The usual way of discussing housing problems is misleading. Foreclosures, short sales, shadow inventory, upside-down mortgages are all symptoms. The fundamental problem that we have is an excess supply of housing units.

The normal housing vacancy rate for owned property (single family houses and condos not in the rental market) is around 1.5 percent nationally. Our high was three percent, but we are now down to 2.1 percent.  Rental properties are normally about seven to eight percent vacant. (Local norms may be higher or lower.) We reached a peak of 11 percent rental vacancy a few years ago, but have improved to 8.6 percent in the latest observation.  Despite recent gains, we still have too many houses for the current level of demand.

(Data note: these data are a little soft. They do not exactly match vacancy information from other sources, such as the decennial census. They should be taken as a general magnitude, not high fidelity information.)

The improvement we’ve seen recently results from a simple phenomenon: construction of new fewer housing units has been less than the growth of demand. Last year total units (single family houses plus the number of apartment units) ran just over 600,000. This year we’ll probably build about 750,000 units. At the peak of construction in 2005 there were 2.5 million units built. We need about 1.5 million new units per year to accommodate population growth, the desire for vacation homes as well as demolition of old units. That, too, is a soft number. The true annual need may be 1.4 million or 1.6 million, but it was never 2.5 million nor 0.6 million.

Our recent underbuilding has been the greatest aid to housing recovery. It did not act as fast as we might have expected (as fast as I actually had expected), because the recession slowed population growth, from both a smaller birth rate as well as less net migration from abroad. In addition, the population we did have used fewer housing units per person, as adult children moved back in with their parents. Slow improvement in the job market means slow movement of kids away from their family homes, but even though slow, the movement is in the right direction.

It’s too early for housing starts to get back to normal—and we certainly will not see above-normal construction anytime soon. But 2013 will probably see over one million total housing starts. This will be a substantial percentage gain over 2012, but remember that a 30 percent gain from diddly squat is still not too far away from diddly squat.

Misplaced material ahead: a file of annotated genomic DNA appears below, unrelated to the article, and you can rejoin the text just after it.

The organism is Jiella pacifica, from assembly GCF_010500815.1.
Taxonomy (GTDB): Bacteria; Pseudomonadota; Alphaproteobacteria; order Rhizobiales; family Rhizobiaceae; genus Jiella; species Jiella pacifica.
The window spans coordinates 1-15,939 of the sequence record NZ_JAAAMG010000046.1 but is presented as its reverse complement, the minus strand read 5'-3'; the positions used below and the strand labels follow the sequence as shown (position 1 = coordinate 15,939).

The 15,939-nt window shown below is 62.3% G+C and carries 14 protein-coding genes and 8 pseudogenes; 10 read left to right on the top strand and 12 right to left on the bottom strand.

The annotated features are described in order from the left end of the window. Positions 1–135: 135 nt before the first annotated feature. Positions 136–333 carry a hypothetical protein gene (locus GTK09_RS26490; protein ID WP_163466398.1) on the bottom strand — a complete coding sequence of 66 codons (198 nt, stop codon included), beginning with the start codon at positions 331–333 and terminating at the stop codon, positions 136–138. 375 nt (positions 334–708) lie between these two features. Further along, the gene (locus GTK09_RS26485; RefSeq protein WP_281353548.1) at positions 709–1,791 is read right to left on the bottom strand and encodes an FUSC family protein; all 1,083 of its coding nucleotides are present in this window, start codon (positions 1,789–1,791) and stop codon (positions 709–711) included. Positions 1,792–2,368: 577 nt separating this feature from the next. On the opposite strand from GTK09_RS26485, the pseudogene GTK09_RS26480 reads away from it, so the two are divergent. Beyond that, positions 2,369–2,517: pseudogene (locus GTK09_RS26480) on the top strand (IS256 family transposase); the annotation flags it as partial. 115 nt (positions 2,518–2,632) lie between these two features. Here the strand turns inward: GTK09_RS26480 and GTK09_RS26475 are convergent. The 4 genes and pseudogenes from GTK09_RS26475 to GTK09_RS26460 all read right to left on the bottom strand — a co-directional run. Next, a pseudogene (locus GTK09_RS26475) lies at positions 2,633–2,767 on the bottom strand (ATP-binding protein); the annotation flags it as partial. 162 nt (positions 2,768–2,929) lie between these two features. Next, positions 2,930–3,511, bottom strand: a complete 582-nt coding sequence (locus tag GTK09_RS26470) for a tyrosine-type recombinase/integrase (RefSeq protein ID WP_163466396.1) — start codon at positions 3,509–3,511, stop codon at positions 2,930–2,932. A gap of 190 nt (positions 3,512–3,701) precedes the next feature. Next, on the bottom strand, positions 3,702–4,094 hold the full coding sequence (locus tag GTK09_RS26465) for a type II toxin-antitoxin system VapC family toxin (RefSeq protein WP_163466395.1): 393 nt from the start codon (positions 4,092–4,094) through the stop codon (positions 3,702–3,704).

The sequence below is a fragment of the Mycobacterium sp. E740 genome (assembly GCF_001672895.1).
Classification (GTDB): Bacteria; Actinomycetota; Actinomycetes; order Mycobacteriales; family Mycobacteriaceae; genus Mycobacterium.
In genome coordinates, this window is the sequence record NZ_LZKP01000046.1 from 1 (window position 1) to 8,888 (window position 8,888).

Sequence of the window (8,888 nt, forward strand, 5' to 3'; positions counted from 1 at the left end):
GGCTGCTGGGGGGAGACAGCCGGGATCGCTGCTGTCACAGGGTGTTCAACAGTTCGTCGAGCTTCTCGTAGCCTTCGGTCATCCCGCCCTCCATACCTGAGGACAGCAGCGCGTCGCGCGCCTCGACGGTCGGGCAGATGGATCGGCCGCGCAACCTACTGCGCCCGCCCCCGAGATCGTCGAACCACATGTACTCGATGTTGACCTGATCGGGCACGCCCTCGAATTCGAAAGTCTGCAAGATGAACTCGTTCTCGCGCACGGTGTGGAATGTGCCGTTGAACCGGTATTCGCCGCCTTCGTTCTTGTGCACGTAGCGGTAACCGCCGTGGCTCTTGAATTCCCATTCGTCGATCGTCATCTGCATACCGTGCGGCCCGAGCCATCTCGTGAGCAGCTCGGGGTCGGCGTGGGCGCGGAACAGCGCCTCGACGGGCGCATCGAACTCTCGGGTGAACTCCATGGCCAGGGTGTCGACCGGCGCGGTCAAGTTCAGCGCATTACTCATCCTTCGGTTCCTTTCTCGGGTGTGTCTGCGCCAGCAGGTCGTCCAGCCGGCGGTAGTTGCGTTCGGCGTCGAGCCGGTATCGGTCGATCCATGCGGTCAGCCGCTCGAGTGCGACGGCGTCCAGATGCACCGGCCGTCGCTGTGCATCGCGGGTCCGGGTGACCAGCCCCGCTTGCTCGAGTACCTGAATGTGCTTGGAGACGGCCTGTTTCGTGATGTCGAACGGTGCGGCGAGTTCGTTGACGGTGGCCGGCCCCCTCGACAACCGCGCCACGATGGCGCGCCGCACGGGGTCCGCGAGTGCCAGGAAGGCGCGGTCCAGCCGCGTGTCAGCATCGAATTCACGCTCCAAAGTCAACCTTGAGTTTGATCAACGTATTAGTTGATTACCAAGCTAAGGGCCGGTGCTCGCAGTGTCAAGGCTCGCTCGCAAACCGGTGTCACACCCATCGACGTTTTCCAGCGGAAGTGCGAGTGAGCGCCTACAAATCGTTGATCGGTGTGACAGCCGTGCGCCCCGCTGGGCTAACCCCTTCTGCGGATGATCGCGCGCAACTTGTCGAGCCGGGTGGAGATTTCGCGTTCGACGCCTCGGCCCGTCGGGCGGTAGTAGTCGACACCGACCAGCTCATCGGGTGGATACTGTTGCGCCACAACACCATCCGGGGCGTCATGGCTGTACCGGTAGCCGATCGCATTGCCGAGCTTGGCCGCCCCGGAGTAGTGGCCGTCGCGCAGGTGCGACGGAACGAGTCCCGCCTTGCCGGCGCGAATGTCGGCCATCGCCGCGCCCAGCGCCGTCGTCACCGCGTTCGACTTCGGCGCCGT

Home prices will rise in 2013, but only modestly. The most recent data suggest that national average housing prices are rising by roughly five percent annual rate. That’s too optimistic a projection for the next few years, however, because there are many owners of multiple underwater properties who will sell as soon as they don’t have to lay out cash. That increased number of houses on the market will limit price hikes.

Business cycles aside, there is not much reason for housing price to appreciate by more than three percent plus inflation, or about five percent in this current environment. Periodic booms and busts will push price gains above or below trend, and a change in tax laws that favors or disfavors real estate will cause one-time price changes. Ten-percent appreciation expectations are fanciful on a long-run basis.

Businesses in the home construction supply-chain should prepare for a nice increase in sales volume in 2013, which will bring the usual boom-time challenges: finding good workers, ensuring an adequate supply of product from vendors, securing the working capital needed to grow production. (See my article on vendor performance and my video about working capital for growing businesses.)

Apartment investors (and landlords of single family homes and condos) will find that their little boom does not strengthen much further. Rents have risen so much that owning is becoming cheaper than renting in many cities. Add in the expectation of price appreciation and we’ll soon see renters itching to buy their own homes. Times will not be hard for landlords, but they should not project further gains beyond what they secured in 2012.